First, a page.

IGN Review of Indianapolis 500 Legends
Along with Destineer's release of Indianapolis 500 Legends for Nintendo Wii, the company also put out a portable companion for Indy fans to enjoy while on the road. Following the same core design, Indy 500 Legends DS takes the concepts found in the console version and adapts them to DS, including everything from tilt (now stylus) control, pit mini-games, and legendary "true-to-history" racing. This means you'll be trading in the supercharged cars of today for the more dangerous, unreliable cruisers of the past. And while the DS counterpart capitalizes in a few key areas, it still boils down to a very basic racer that will inspire only the most diehard of Indianapolis 500 racing fans.
We've seen the basic "touch racer" setup numerous times on DS before, and again Indy 500 Legends goes the exact direction you'd expect it to. You've got a gas button, brake button, and can either control the game via d-pad input or on-screen touch control. Any gamer looking to play this one without touch control is in for a bit of a disappointing venture, as the game's analog feel isn't translated well on the "on or off" d-pad controls. Your best bet is to grab a stylus, get into a semi-comfy one-handed grip on the DS, and use the virtual wheel shown on the touch screen.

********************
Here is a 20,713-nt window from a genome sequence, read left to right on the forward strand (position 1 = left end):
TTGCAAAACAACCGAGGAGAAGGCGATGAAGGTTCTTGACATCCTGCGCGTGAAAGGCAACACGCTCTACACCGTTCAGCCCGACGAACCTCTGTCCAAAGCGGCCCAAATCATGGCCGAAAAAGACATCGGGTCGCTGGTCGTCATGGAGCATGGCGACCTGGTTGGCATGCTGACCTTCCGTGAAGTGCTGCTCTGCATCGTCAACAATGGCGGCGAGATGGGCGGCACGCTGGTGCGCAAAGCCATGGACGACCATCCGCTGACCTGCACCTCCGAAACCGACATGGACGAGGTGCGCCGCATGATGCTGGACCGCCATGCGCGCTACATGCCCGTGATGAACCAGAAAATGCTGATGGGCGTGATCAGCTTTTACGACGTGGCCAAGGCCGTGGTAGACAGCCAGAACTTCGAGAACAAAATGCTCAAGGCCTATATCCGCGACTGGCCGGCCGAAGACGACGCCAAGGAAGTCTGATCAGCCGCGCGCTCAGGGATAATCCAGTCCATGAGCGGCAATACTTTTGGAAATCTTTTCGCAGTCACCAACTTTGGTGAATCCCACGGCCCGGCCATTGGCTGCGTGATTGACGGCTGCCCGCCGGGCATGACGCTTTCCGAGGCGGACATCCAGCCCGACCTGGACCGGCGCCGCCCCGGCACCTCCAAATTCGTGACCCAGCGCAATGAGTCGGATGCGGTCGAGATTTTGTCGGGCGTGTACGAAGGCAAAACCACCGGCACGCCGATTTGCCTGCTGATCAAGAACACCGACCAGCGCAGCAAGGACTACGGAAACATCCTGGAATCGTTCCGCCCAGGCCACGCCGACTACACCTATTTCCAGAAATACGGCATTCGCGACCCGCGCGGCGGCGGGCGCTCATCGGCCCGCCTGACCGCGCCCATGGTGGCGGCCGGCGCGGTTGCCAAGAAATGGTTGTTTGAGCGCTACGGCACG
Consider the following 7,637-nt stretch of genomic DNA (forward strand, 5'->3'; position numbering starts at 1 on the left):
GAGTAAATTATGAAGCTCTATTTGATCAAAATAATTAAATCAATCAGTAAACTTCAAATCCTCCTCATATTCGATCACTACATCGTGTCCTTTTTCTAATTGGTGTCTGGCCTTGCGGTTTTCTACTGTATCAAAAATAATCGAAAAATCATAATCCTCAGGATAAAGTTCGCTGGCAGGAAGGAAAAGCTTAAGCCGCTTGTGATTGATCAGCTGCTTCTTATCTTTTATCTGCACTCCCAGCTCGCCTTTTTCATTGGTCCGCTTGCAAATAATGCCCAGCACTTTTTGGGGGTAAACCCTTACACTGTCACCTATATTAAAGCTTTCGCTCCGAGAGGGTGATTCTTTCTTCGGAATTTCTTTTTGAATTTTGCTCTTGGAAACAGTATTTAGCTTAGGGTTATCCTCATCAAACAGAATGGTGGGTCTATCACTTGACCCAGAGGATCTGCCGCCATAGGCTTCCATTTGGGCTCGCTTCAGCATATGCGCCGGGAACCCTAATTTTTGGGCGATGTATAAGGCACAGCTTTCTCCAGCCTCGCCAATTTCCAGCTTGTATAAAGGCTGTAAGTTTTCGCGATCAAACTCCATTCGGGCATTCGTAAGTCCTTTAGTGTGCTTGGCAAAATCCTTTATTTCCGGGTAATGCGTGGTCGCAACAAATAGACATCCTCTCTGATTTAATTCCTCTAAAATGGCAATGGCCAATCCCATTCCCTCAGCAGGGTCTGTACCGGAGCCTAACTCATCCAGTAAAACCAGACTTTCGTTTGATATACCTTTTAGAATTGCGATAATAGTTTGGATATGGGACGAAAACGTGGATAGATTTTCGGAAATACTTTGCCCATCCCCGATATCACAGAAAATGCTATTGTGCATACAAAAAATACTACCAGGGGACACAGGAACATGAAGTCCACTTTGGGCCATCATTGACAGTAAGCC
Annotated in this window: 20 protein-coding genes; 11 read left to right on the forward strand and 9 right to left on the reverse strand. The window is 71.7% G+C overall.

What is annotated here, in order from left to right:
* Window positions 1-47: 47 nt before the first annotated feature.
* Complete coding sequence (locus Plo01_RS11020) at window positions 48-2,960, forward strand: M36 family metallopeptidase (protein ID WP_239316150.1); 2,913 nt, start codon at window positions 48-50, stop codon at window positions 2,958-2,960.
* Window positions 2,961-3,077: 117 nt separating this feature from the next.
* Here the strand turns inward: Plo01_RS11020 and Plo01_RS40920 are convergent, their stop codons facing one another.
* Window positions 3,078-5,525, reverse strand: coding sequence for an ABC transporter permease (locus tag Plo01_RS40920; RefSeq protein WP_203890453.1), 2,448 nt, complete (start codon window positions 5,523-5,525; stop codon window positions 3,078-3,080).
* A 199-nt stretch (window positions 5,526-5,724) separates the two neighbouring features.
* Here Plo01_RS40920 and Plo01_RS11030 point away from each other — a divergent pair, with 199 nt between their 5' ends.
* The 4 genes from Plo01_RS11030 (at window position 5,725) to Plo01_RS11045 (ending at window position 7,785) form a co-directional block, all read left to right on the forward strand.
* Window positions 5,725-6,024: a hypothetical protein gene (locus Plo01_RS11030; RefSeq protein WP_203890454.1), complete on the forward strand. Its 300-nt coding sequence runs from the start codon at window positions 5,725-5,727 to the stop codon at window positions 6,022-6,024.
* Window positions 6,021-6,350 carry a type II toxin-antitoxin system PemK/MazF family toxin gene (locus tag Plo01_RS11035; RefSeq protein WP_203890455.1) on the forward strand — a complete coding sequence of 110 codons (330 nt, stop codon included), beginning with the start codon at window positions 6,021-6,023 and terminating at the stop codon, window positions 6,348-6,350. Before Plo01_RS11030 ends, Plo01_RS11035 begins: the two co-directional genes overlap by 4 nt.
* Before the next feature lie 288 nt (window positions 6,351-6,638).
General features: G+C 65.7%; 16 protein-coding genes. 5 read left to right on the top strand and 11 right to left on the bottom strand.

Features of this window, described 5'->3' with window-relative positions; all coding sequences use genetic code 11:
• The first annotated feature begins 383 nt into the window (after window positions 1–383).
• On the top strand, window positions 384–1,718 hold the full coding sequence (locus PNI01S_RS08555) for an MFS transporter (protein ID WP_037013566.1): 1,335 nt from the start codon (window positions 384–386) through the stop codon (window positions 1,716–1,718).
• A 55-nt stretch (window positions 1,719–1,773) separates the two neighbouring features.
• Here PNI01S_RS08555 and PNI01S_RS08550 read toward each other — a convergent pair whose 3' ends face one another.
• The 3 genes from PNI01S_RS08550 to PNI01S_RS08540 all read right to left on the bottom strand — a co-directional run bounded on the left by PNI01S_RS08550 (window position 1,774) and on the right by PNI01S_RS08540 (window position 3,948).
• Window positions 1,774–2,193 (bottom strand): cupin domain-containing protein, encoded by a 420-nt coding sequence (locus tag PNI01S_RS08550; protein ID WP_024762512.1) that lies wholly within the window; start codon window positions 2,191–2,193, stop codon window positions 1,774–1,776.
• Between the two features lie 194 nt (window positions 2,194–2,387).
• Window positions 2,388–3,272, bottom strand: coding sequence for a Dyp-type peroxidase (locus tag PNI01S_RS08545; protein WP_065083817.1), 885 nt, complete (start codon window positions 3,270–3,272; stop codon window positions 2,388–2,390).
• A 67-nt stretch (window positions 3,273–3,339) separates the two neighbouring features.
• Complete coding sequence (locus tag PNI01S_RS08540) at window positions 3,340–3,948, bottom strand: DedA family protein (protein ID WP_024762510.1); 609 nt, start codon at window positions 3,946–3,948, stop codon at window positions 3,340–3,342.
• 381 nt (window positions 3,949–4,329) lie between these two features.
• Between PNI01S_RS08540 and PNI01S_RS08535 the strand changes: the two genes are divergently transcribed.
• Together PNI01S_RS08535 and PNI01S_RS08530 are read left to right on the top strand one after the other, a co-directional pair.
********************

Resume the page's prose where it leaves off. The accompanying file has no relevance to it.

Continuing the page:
Unfortunately, the charm we found in Indianapolis 500 on Wii (basic, though it was) doesn't translate too well to DS. Since this historic racing harks back to generally slower cars and more technical races, it was absolutely essential to hit perfect lines and focus on drafting in the Wii version. On DS, the sense of speed is there for the most part, but the actual physics system isn't, so hitting a perfect line isn't needed, and the game becomes just another simplistic point-and-drive racer. In addition, AI cars seem to be locked in place, and while they'll move independently and attempt to cut you off or draft behind you, there's no actual battle to be had. You'll ram into the cars, and they'll stand their ground as if they're part of the level, and not independently running opposition.
One aspect that's actually stronger on DS than Wii are the touch-based pit actions. Since the Wii game featured IR-based mini-games for changing tires and filling gas during longer races, these touch-based actions translate better on DS than Wii, as you get an actual tactile feel. It's a very small aspect of the game, but it's obvious that both versions were designed with the same basic "touch interaction", and the Wii version feels similar to when Cooking Mama made the transition from DS to Wii. It works on Wii, but feels natural on DS.
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